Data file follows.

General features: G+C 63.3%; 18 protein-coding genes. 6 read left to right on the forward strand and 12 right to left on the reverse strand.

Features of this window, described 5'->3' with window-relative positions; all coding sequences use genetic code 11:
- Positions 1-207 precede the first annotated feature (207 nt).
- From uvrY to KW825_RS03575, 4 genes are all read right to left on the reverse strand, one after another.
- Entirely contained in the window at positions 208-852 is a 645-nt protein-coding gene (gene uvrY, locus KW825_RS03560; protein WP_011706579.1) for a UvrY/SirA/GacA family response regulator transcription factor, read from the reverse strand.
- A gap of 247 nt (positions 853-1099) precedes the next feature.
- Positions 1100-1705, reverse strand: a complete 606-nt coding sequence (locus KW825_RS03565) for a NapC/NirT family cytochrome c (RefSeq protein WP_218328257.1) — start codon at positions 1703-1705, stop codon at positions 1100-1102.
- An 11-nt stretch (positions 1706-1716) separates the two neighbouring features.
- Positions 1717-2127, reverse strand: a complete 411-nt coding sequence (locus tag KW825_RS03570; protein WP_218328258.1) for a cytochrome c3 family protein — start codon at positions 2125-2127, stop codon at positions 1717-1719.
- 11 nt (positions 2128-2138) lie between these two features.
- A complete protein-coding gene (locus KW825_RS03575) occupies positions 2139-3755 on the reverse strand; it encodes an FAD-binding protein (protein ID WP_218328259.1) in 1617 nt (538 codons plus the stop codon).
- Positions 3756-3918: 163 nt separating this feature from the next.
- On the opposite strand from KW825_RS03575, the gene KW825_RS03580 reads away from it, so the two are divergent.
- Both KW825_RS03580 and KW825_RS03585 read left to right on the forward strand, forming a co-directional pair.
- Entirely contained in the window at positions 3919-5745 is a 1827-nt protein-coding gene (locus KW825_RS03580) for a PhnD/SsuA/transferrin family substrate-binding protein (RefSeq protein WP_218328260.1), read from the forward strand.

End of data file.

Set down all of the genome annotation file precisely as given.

General features: G+C 63.3%; 18 protein-coding genes. 6 read left to right on the forward strand and 12 right to left on the reverse strand.

Features of this window, described 5'->3' with window-relative positions; all coding sequences use genetic code 11:
- Positions 1-207 precede the first annotated feature (207 nt).
- From uvrY to KW825_RS03575, 4 genes are all read right to left on the reverse strand, one after another.
- Entirely contained in the window at positions 208-852 is a 645-nt protein-coding gene (gene uvrY, locus KW825_RS03560; protein WP_011706579.1) for a UvrY/SirA/GacA family response regulator transcription factor, read from the reverse strand.
- A gap of 247 nt (positions 853-1099) precedes the next feature.
- Positions 1100-1705, reverse strand: a complete 606-nt coding sequence (locus KW825_RS03565) for a NapC/NirT family cytochrome c (RefSeq protein WP_218328257.1) — start codon at positions 1703-1705, stop codon at positions 1100-1102.
- An 11-nt stretch (positions 1706-1716) separates the two neighbouring features.
- Positions 1717-2127, reverse strand: a complete 411-nt coding sequence (locus tag KW825_RS03570; protein WP_218328258.1) for a cytochrome c3 family protein — start codon at positions 2125-2127, stop codon at positions 1717-1719.
- 11 nt (positions 2128-2138) lie between these two features.
- A complete protein-coding gene (locus KW825_RS03575) occupies positions 2139-3755 on the reverse strand; it encodes an FAD-binding protein (protein ID WP_218328259.1) in 1617 nt (538 codons plus the stop codon).
- Positions 3756-3918: 163 nt separating this feature from the next.
- On the opposite strand from KW825_RS03575, the gene KW825_RS03580 reads away from it, so the two are divergent.
- Both KW825_RS03580 and KW825_RS03585 read left to right on the forward strand, forming a co-directional pair.
- Entirely contained in the window at positions 3919-5745 is a 1827-nt protein-coding gene (locus KW825_RS03580) for a PhnD/SsuA/transferrin family substrate-binding protein (RefSeq protein WP_218328260.1), read from the forward strand.